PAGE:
Uncertainty in Simulated Fluxes and Physical Conditions of Two North European Wetlands.

University essay from KTH/Mark- och vattenteknik


There is an extended concern for how to quantify the fluxes of greenhouse gasses (GHG) and how they are related to climate change and land use. Efforts have already been done, mostly regarding carbon (C) compounds, but there is still much to be done especially to understand regulating factors and interactions with the Nitrogen cycle.

NitroEurope is a large project for the integrated European research into the N cycle. This study shares its aim, to improve the understanding the physics involved in the fluxes of the reactive N (Nr). More specifically, the patterns of some physical and biological processes related to Nr have been studied for two wetlands, one in the proximity of Edinburgh and the other in the North of Finland.  

A common model setup has been used for both of them, since they are both peat soils. The differences applied to achieve appropriate performances give insights of their nature. The presence of snow is a major factor that governs the behavior of the site in Finland. The scaling of existing models for the estimation of heat transfer in the soil of the Scottish site is also critical, such as its groundwater level. The sites represent different climatic conditions, but for CO2 fluxes they showed similar behavior and response to governing meteorological conditions.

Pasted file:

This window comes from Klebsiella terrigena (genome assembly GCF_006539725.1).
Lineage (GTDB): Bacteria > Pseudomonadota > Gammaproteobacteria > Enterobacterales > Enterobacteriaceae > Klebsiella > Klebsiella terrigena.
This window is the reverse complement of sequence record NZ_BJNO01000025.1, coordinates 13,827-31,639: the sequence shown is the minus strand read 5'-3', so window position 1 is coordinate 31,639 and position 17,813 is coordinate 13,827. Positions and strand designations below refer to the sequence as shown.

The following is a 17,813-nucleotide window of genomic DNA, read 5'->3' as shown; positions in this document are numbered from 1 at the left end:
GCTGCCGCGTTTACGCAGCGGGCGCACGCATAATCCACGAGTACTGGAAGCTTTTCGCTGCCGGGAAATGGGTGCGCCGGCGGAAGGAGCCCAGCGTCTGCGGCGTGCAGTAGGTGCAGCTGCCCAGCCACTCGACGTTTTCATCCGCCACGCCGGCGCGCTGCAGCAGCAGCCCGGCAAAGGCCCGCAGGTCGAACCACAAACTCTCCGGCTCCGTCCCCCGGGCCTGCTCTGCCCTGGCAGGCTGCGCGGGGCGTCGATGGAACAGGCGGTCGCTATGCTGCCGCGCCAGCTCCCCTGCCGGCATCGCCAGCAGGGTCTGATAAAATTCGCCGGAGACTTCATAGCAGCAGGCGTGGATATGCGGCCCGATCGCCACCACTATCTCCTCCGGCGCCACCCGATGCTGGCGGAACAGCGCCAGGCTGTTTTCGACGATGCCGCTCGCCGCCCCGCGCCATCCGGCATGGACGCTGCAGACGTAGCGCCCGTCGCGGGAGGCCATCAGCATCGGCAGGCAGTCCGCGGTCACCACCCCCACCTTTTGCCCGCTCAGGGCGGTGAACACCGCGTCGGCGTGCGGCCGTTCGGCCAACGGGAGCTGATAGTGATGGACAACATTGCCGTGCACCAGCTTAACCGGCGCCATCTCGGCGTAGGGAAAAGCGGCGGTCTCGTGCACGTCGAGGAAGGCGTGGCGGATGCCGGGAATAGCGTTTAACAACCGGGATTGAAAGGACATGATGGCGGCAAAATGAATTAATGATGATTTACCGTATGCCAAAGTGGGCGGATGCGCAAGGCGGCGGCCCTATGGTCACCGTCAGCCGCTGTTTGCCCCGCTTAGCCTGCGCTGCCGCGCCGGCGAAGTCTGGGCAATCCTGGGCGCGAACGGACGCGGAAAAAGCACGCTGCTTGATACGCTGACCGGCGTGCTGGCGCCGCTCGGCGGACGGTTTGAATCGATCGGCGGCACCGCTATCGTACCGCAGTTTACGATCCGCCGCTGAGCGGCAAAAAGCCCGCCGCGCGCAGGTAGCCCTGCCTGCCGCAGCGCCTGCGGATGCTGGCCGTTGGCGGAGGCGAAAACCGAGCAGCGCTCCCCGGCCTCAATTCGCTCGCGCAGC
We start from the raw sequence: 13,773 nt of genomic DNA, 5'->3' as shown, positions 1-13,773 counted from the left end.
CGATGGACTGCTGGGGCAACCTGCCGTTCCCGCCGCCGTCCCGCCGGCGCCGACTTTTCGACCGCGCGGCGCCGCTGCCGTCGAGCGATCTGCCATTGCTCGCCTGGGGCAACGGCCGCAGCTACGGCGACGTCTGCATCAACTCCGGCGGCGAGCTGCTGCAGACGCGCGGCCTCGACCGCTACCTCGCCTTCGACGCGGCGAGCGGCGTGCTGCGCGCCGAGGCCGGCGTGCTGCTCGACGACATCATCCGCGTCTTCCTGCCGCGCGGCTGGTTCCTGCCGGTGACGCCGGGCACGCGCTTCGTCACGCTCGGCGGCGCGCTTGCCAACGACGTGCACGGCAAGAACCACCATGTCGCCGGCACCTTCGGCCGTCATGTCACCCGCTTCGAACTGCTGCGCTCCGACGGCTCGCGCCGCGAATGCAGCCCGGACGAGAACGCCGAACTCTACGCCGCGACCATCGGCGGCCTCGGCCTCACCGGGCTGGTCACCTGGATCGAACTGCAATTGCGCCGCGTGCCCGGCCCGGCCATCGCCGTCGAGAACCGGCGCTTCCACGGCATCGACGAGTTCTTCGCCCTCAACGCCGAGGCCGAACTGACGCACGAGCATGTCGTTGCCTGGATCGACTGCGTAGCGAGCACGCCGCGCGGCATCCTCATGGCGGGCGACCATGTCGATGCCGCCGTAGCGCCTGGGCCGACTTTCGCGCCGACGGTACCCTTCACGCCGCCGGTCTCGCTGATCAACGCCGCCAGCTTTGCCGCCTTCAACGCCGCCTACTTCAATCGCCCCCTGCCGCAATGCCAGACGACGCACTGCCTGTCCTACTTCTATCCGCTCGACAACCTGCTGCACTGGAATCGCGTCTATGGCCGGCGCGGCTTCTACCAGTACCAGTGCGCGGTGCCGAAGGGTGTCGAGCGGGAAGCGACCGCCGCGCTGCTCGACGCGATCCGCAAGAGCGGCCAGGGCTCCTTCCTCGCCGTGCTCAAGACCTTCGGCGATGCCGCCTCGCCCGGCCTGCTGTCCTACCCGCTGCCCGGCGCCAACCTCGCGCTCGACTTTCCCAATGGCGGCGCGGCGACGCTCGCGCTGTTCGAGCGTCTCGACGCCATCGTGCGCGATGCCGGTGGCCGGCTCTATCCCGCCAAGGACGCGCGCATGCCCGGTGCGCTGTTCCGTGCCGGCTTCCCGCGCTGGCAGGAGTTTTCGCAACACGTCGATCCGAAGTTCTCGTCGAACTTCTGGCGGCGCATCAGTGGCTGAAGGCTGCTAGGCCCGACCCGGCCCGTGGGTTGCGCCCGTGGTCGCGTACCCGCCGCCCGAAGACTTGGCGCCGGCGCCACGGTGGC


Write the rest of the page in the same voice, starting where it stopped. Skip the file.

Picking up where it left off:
Using the GLUE method in combination with a process oriented ecosystem model, some further insights have been gained for the regulation and control of greenhouse gas emissions from the two sites.

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